The global trend in regionalization includes adoption of democratic markets and economic institutions. Such neo-liberal economic reforms have been adopted in North America (NAFTA), the European Union (EU), and in Latin America and other regions. In Asia, there are a number of complexities that have prevented such adoption of neo-liberal economic reforms and democratic institutions. However, Asian regionalism continues to be driven by the ten members of the Association of South East Asian Nations (ASEAN). The members of ASEAN are: Brunei, Cambodia, Indonesia, Laos, Malaysia, Myanmar, Singapore, Thailand, Vietnam, and the Philippines. These countries are working together with China, Japan and South Korea and are collectively known as the ASEAN+3. In large part, ChinaÆs liberalization of its economy and markets is fueling the push for regionalization. As the Asian Monitor reports:
The added urgency being given to closer economic integration has in part been caused by the growing economic influence of China across the region. ASEAN members fear they will increasingly find themselves losing out to China in exports markets and in the battle to attract foreign direct investment (Thailand 2003, 12).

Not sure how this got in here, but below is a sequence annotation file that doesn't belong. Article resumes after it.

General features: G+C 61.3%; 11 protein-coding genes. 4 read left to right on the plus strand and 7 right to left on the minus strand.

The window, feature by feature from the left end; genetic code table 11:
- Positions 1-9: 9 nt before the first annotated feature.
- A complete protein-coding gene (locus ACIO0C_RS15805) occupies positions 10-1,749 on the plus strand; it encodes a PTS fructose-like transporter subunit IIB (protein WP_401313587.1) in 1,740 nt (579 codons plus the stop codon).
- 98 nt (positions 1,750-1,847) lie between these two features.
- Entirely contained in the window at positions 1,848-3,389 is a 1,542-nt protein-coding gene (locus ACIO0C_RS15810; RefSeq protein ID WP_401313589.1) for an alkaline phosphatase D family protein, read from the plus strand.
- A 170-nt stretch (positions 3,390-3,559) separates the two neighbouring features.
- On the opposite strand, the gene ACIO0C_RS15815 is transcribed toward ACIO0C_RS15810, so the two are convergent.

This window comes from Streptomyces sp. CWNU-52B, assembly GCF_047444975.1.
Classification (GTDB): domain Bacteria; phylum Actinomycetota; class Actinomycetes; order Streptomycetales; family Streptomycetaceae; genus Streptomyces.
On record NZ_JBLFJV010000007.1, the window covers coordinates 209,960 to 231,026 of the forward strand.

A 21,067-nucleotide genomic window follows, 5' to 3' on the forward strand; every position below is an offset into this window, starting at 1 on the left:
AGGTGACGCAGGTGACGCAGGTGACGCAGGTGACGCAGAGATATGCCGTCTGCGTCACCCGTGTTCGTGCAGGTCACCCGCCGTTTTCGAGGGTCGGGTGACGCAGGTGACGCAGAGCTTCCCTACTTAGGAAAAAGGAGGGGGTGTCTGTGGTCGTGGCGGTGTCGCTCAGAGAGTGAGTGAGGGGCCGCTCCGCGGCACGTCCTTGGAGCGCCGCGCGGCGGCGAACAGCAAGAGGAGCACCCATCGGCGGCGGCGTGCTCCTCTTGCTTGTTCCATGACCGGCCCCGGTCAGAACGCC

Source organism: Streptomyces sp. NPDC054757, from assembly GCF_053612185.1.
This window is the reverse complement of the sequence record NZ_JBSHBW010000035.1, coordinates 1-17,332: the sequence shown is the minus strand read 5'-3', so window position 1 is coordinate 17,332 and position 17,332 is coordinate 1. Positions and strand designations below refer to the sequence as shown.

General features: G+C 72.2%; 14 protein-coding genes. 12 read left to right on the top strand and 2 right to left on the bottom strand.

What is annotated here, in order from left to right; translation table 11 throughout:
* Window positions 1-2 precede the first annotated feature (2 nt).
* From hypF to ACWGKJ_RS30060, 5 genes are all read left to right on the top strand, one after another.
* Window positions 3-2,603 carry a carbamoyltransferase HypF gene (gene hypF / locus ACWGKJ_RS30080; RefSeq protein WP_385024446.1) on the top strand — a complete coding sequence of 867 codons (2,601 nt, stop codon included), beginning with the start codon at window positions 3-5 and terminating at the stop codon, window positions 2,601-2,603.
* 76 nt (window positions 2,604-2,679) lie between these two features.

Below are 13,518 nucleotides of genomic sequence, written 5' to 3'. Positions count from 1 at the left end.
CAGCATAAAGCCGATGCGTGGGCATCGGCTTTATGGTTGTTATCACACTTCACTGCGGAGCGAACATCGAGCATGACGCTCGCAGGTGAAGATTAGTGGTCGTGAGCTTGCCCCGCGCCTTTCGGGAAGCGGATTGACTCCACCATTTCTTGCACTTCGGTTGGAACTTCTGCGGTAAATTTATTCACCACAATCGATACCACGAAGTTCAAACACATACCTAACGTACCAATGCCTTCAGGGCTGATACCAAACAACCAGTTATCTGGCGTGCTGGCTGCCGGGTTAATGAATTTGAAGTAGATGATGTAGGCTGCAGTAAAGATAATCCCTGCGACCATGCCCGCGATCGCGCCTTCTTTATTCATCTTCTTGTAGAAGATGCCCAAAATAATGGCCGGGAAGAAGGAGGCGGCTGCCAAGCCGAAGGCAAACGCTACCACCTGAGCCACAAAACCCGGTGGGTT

Despite the drive toward regionalization, there are a number of obstacles and challenges that have stalled the development of regionalization comparable to that of Europe and North America. This analysis will look at these obstacles and challenges in order to illustrate the current status of regionalization in Asia. A conclusion will discuss the likelihood of a unified economic and political region developing in Asia in the near future.
The past five years has seen an increasing drive toward regionalization of economies, markets, and governments in Asia. The advent of the Asian Free Trade Area (AFTA), the Asia Pacific Cooperation (APEC) meetings, and the idea of establishing an Asian Monetary Fund (AMF) are all evidence of ...